The following is a recap of the season 6 premiere of "Game of Thrones," and it contains spoilers galore.
The end of last night’s season six premiere of “Game Of Thrones,” which featured Melisandre (Carice Van Houten) taking off her magical choker to reveal her real, aged body underneath, provides the audience at home with a naked body of a type not seen often by any television audience—that of a naked elderly woman. Melisandre is not even just elderly; she is ancient, a hollowed out near-corpse that is being kept alive just by the fiery magic of the Lord of Light and her own hectic willpower.
To quote BuzzFeed’s Rachel Sanders—“the most horrifying reveal the GoT writers can imagine is saggy boobs”—this is an encapsulation of how silly “Game of Thrones” can be when pitching its revelatory moments at the viewer. But I also found it to be an intriguing twist. It’s easy to make jokes about an old naked woman, but seeing Melisandre unmasked and unglamored is to see her truly undone, too. Her visions appear to have been lying to her; her Azor Ahai reborn is now dead. And this mortal coil that she has augmented, with a kind of magical cosmetic surgery, to continue getting her way with the men of this world, is now just sad evidence of her ultimate hollowness. The maiden is really a crone, the witch is really a witch, and beauty is an illusion that serves a pointed end; “Game Of Thrones” would like to remind you that it is no fairy tale.
Last night I wrote about how “Game Of Thrones” is a bit hamstrung by its age and its place on HBO in the current TV landscape; younger shows have had a chance to innovate and expand the notion of “prestige drama,” but “Game Of Thrones” has a subscriber base to keep happy and a network to keep profitable. But last night’s premiere, “The Red Woman,” suggests a lot more nuanced self-examination than I was expecting. Transforming an objectively hot woman into an objectively non-hot one is a cheeky dig at “Game Of Thrones” own penchant for boobs and the audience’s lowest expectations for the show’s interest. It’s not like the camera’s implied male gaze has been usurped overnight, or anything, but “The Red Woman” managed to surprise me, and that fact in itself also surprised me.
Vox Culture Editor Todd VanDerWerff joked on Twitter, “That was the #GameofThrones homage to the #BanMen hashtag,” and I concur—insofar as “Game Of Thrones” would really go so far as to devote an episode to the controversial (but internet-popular) notion of misandry, this is as close as it has ever gotten. Nearly every on-screen death was a man killed at the hand of a woman; the most regal figure in the episode is a terrorized girl on the run taking the oath of fealty from Westeros’ only lady-knight; and currently, two of our male protagonists are not in possession of their penises, but still capable of heroics. Jon Snow, betrayed by his own men at Castle Black, is still dead.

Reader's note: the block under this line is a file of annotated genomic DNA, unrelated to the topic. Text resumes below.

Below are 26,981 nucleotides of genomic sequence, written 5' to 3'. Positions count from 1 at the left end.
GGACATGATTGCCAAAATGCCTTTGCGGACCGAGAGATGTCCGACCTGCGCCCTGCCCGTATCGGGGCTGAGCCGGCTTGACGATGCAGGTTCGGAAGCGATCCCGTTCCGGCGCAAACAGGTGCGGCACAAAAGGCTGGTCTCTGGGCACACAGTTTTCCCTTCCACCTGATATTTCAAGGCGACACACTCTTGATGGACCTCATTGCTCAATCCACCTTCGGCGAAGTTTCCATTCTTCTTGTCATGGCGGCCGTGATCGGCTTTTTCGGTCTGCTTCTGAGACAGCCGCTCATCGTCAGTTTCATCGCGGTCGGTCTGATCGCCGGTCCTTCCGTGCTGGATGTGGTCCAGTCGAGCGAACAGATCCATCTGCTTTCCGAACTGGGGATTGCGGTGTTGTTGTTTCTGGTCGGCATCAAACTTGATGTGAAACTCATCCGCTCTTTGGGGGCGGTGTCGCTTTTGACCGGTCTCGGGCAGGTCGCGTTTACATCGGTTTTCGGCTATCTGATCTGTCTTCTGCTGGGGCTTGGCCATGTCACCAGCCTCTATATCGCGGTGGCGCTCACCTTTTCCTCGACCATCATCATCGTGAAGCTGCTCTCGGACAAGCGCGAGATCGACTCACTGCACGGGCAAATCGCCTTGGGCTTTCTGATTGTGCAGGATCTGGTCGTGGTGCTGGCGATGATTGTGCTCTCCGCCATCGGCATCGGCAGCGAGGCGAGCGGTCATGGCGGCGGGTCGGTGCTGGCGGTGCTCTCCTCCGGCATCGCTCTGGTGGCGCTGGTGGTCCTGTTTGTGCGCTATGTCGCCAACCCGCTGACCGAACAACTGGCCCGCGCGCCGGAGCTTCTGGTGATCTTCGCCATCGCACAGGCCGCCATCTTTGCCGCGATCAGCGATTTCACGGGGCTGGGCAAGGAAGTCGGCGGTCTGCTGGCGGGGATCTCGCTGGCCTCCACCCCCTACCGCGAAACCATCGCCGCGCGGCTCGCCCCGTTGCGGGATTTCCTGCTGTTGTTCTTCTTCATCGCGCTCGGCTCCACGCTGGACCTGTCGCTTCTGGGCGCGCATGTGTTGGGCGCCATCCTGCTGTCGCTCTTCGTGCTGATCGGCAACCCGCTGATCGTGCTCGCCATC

“Game Of Thrones” may or may not be castrating its own patriarchy, albeit with mixed results—Daenerys (Emilia Clarke) is, after all, imprisoned by a set of men who want to impose the role of widowhood on her, and two apparently intact men are riding on horseback to rescue her, or something. But it is probably significant that Queen Cersei (Lena Headey)’s main champion now is not her erstwhile faithless brother (Nikolaj Coster-Waldau) but a man that was literally created in the Westeros version of a science lab—a monstrous exaggeration of ideal masculinity, a hollow man in a suit of shining armor.
If you forgot about him, that’s Robert Strong—the reanimated corpse of Gregor Clegane, the Mountain That Rides, who we spotted at the very end of the season five finale, “Mother’s Mercy.” (The promo for next week’s episode promises more Robert Strong quite soon.) But that’s a reminder of something else intriguing about this premiere. “Game Of Thrones” premieres are often a bit anticlimactic because there are just so many plot threads to locate and stitch together. “The Red Woman” had some of the same issues, but then determined to resolve its problems by just killing off a whole bunch of loose ends.
The Dorne storyline that seemed superfluous and longwinded even in the original books, for example, came to a kind of astonishing halt last night, as Ellaria Sand (Indira Varma) masterminded the execution of the Prince of Dorne, Doran Martell (Alexander Siddig, who it will be a real shame to see go) and his son Trystane. In the books, Doran’s alive, and he has a daughter Arianne who is a major player in the machinations for the Iron Throne.
The upshot is that the show has decided to lob the televisual equivalent of a “fuck it, why not?” shrug at its source material, and it’s both exhilarating and a little worrying. Showrunners David Benioff and D.B. Weiss have been beholden to convoluted, inconclusive source material for a long time, so it’s hard to blame them for wanting to quickly resolve some dangling plot elements in a subplot no one seemed to enjoy. But by swiftly executing a lot of Dorne, the show undercuts its own careful build to payoff in seasons four and five; this viewer, at least, is left feeling a bit perplexed by the sudden turn of events. I’ve tried to speculate where this story goes from here with some colleagues who are also book readers, but it’s hard to square what we already know about the world of Westeros with what just happened in Dorne.